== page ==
Bee Well!!
See ya tomorrow.

Take Time to Smell the …


Take time to smell the flowers

Along life’s busy road

Their fragrance fills your senses

And lightens your heavy load

Flowers are companions

Like pups, our furry friends

Who give love unconditionally

No faking – no pretends

Flowers lift our spirits

In ways little else can do

Take time to smell the flowers

I’m sending these to you

Have a blessed day!
Take time …

See ya tomorrow

Memories of Childhood


I remember glimpses of my childhood – an Ozzie & Harriet family with Dad going off to work and Mom staying home…

I remember our small, sparkly white house on the end of Fig Lane in Newman, at the center of California’s hot San Joaquin Valley…

I remember sitting around the radio in the living room listening as a family to “The Cisco Kid” and “One Man’s Family” and “Inner Sanctum” …

Photo by Brett Sayles on Pexels.com

I remember Dad’s three-tiered tulip bed and the day I picked a bouquet of them and got into trouble…

I remember being scolded, and as I stood there with a fist-full of the precious blooms saying to Dad, “I no pick the flaws… maybe Sally pick the flaws!”

Photo by fotografierende on Pexels.com

I remember walking down Fig Lane with my sister, Sally, headed to P Street School wearing my Mary Jane’s…

I remember how proud I was of those new shoes…

I remember trips every September to San Francisco to get new school clothes: new shoes, a new dress, underwear, a sweater, a coat… the essentials…

I remember eating crab legs at Fisherman’s Wharf while I gazed at the boats coming in and going out of the harbor…

I remember my first plane trip, flying to Seattle to be with my mom’s family there when her mom died…

I remember Dewey Wright, my first true love, and the Valentine card he gave me in kindergarten, and how he chased me around the playground until I caught him …

I remember moving from that little white house at the end of Fig Lane to a house out in the country right next door to my Dad’s mom…

I remember the day my cousin, Billy, came to live with us – and how upset he was – and how upset I was when he tore our doll house apart and scattered our toys…

I remember dashing past a gobbling turkey who chased me to my grandma’s back door after school…

I remember my father’s tears when his mother died…

I remember moving out to that God-forsaken place twenty miles from nowhere to begin life anew, with Dad going into business with Uncle Igino and Uncle Melio …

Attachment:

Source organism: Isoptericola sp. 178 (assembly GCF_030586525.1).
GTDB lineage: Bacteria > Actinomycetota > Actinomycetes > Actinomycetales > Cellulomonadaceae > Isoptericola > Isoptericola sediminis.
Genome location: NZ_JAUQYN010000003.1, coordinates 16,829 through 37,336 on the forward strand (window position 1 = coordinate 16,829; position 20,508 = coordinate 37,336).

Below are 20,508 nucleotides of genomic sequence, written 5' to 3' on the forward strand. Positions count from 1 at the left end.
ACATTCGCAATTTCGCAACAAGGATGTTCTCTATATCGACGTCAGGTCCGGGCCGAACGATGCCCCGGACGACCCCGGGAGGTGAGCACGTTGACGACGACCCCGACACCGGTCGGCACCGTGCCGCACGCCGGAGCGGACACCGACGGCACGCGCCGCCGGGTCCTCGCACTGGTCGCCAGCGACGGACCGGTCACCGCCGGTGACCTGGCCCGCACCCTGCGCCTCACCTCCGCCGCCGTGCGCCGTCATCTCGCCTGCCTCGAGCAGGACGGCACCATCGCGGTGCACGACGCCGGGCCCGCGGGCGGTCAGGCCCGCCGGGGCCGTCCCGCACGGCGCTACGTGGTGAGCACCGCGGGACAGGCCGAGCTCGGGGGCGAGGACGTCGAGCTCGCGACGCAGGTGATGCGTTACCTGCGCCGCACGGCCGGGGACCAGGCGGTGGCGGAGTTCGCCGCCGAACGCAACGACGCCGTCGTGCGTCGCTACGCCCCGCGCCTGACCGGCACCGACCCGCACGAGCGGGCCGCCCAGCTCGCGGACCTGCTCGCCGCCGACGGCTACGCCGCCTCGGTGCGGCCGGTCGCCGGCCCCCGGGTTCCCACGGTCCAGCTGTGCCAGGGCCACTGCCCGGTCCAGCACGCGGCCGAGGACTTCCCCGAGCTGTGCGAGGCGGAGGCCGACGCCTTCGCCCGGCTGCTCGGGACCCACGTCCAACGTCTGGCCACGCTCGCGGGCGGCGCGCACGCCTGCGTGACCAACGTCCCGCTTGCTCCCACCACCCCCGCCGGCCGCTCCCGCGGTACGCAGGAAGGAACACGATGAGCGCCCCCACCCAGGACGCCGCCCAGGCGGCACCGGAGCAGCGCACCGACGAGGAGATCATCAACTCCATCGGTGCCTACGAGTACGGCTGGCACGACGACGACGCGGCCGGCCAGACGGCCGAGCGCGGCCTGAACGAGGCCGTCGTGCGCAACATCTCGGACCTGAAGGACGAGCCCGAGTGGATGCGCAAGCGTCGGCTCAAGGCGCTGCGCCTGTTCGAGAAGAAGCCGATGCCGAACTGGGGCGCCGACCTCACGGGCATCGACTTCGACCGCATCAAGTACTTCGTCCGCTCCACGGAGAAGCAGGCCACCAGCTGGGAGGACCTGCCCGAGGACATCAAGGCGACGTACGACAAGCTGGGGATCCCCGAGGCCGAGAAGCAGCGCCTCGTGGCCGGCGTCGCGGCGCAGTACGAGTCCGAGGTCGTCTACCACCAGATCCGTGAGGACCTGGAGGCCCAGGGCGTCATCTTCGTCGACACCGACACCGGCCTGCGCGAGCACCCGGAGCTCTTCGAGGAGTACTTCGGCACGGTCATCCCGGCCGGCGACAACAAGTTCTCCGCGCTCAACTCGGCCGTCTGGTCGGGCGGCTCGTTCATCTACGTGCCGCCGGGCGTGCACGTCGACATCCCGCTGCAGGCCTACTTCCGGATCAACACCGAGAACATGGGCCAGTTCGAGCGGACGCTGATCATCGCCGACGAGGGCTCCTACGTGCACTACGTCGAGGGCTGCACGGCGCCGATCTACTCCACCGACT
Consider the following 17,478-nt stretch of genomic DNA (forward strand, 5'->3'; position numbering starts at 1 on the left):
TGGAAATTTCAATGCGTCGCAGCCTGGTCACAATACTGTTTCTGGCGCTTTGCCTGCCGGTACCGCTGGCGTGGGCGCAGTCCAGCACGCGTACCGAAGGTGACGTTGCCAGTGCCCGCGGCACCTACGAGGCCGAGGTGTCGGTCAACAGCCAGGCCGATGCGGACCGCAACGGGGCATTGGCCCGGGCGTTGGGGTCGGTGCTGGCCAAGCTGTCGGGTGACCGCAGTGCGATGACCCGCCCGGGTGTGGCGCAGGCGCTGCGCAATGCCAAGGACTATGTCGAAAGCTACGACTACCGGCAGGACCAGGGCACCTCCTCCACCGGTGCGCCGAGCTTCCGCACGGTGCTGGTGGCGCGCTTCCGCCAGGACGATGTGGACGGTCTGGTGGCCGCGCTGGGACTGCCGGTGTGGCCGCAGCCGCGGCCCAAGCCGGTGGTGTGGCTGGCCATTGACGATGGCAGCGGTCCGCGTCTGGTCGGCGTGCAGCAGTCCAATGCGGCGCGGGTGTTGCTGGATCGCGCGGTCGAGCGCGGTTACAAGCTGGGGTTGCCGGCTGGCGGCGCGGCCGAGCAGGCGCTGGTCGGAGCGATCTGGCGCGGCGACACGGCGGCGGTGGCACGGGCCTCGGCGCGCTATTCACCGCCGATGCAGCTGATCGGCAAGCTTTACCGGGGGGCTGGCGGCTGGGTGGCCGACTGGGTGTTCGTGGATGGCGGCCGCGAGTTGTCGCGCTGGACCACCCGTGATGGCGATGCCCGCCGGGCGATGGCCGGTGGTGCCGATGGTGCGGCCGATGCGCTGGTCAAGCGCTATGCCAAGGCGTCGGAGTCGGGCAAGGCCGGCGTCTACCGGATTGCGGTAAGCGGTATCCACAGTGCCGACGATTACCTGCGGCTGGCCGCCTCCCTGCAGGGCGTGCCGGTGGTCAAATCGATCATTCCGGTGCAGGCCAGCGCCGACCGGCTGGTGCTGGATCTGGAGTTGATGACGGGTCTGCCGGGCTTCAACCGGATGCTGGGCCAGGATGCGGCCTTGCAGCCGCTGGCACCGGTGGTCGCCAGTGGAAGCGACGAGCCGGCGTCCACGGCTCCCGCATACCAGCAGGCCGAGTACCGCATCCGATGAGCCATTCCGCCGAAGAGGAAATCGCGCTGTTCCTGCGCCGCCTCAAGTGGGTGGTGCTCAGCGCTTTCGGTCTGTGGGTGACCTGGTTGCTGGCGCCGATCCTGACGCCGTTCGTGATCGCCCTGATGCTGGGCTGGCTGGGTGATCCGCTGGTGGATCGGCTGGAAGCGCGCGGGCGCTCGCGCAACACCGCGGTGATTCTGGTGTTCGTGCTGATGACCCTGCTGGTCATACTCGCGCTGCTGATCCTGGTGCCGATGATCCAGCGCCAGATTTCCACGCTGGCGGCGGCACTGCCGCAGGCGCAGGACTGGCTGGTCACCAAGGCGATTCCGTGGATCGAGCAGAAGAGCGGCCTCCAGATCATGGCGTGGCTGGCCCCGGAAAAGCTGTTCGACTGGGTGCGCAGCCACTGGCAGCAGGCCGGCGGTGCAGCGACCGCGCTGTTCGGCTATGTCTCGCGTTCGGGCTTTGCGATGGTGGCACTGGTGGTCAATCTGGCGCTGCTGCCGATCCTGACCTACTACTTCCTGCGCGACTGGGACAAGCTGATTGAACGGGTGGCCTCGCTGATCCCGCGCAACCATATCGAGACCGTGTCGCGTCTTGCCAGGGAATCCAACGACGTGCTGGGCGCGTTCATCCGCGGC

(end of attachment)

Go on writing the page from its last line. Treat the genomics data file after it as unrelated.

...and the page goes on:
I remember the smell of the Pacific Tallow Works that was about 150 yards from our house, and how impossible it was to close up the house tight enough …

I remember Tiofila and Engracia and Dalia, my sweet little Spanish-speaking playmates, whose mom made fantastic tortillas, and the day they were transported back to Mexico by some cruel authorities…

I remember crying for days when I heard Dalia had died on that trip back to Mexico …

I remember Manuel Ynzunza, his basketball skill, and our first kiss out behind the cafeteria … oh, the thrill of it…

I remember “Dimples,” my Cocker Spaniel who had four puppies – and the fascination of observing the births …

Photo by A.Revolution on Pexels.com

I remember riding a horse, unable to control it, and being pushed into a barbed wire fence, putting a gash in my right leg …

I remember how impossible it was for Mom to leave the office unattended to take me to the doctor (she was Dad’s secretary-bookkeeper), so she taped my gash closed and how it healed leaving a big scar …

I remember the day my Aunt Jean, Billy’s mom, came to take him back … how I was filled with mixed emotions, sorrow and relief …

I remember my mom’s older sister, Aunt Evelyn, coming from Washington to visit and bringing clothes my cousins had outgrown, and Mom spending nights altering them to fit Sally & me …

I remember walking at least a mile (seemed like five) to catch the school bus and riding for at least an hour (seemed like five) while we picked up other kids to go to Crows Landing Elementary School…

I remember Mrs Yetter, my third grade teacher, who was almost bald…

I remember my fourth grade teacher, Mrs. Ethel Horwedle, and how she wrote her cursive E, and how she let me sing to the tunes of the square dance records, and let me teach the class new square dance moves…

I remember Mrs. Marlow, the principal’s wife who was my 7th and 8th grade teacher… how she let me go during spelling class to help the kindergarten teacher (because, “You don’t need the spelling lesson,” she’d say after giving me a pre-test on which I always got 100%) …

I remember wearing an “I Like Ike” button and learning in 8th grade about each of his cabinet members as they were one-by-one appointed…

I remember Howard Thorkelson, our class genius, who got polio when we were in 8th grade and was gone a long time… returning in a neck and back brace for our graduation…

I remember learning to play the clarinet and doing so well that the band leader invited me to play with the high school band…

Sally & me with our clarinets

I remember being too small to fit into a high school band uniform, and having suspenders that pulled the pants up under my armpits…

I remember playing an accordion duet with Evelyn at our 8th grade graduation, but don’t remember Evelyn’s last name …

This was my first accordion. It’s over 100 years old!

I don’t remember a lot of things, but I remember feeling cared for, and feeling like I could become whatever I set my mind to, and not realizing we were poor…

We actually weren’t you know. We had each other. We had love. We had everything.

I remember…

Where’s Your Heart?


Some of us wear hearts
On our sleeves or a necklace
Not on our forehead

But this little calf
Has her heart right out in front
Happy Valentine!

Photo by Acharaporn Kamornboonyarush on Pexels.com

Happy Day of Love
What are you planning today?
Treat someone special!

We have a date night.
Pray the snow stays at bay,
the wind calms down,
and we can get out of our driveway!

Happy Valentine’s Day!
Thanks for checking in on JanBeek.
See ya tomorrow